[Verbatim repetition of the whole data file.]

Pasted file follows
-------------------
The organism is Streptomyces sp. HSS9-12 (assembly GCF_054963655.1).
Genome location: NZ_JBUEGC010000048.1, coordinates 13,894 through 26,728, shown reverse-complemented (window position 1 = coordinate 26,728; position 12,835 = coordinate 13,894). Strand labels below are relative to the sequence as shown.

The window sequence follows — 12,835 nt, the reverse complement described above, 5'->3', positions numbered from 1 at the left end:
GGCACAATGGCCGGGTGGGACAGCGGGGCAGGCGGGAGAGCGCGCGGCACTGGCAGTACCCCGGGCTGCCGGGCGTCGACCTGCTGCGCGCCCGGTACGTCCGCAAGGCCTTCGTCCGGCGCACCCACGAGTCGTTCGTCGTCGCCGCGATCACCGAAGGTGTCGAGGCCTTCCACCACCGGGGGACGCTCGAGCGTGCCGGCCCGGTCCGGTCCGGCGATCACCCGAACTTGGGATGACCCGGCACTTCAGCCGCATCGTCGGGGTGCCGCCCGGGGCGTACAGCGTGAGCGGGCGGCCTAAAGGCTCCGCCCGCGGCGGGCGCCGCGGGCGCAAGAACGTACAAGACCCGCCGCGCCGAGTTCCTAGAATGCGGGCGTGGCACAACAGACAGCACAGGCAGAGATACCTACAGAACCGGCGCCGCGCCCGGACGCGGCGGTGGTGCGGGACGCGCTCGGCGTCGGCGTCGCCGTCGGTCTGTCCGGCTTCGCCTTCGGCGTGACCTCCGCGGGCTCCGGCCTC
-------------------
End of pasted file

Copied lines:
The organism is Streptomyces sp. HSS9-12 (assembly GCF_054963655.1).
Genome location: NZ_JBUEGC010000048.1, coordinates 13,894 through 26,728, shown reverse-complemented (window position 1 = coordinate 26,728; position 12,835 = coordinate 13,894). Strand labels below are relative to the sequence as shown.

The window sequence follows — 12,835 nt, the reverse complement described above, 5'->3', positions numbered from 1 at the left end:
GGCACAATGGCCGGGTGGGACAGCGGGGCAGGCGGGAGAGCGCGCGGCACTGGCAGTACCCCGGGCTGCCGGGCGTCGACCTGCTGCGCGCCCGGTACGTCCGCAAGGCCTTCGTCCGGCGCACCCACGAGTCGTTCGTCGTCGCCGCGATCACCGAAGGTGTCGAGGCCTTCCACCACCGGGGGACGCTCGAGCGTGCCGGCCCGGTCCGGTCCGGCGATCACCCGAACTTGGGATGACCCGGCACTTCAGCCGCATCGTCGGGGTGCCGCCCGGGGCGTACAGCGTGAGCGGGCGGCCTAAAGGCTCCGCCCGCGGCGGGCGCCGCGGGCGCAAGAACGTACAAGACCCGCCGCGCCGAGTTCCTAGAATGCGGGCGTGGCACAACAGACAGCACAGGCAGAGATACCTACAGAACCGGCGCCGCGCCCGGACGCGGCGGTGGTGCGGGACGCGCTCGGCGTCGGCGTCGCCGTCGGTCTGTCCGGCTTCGCCTTCGGCGTGACCTCCGCGGGCTCCGGCCTC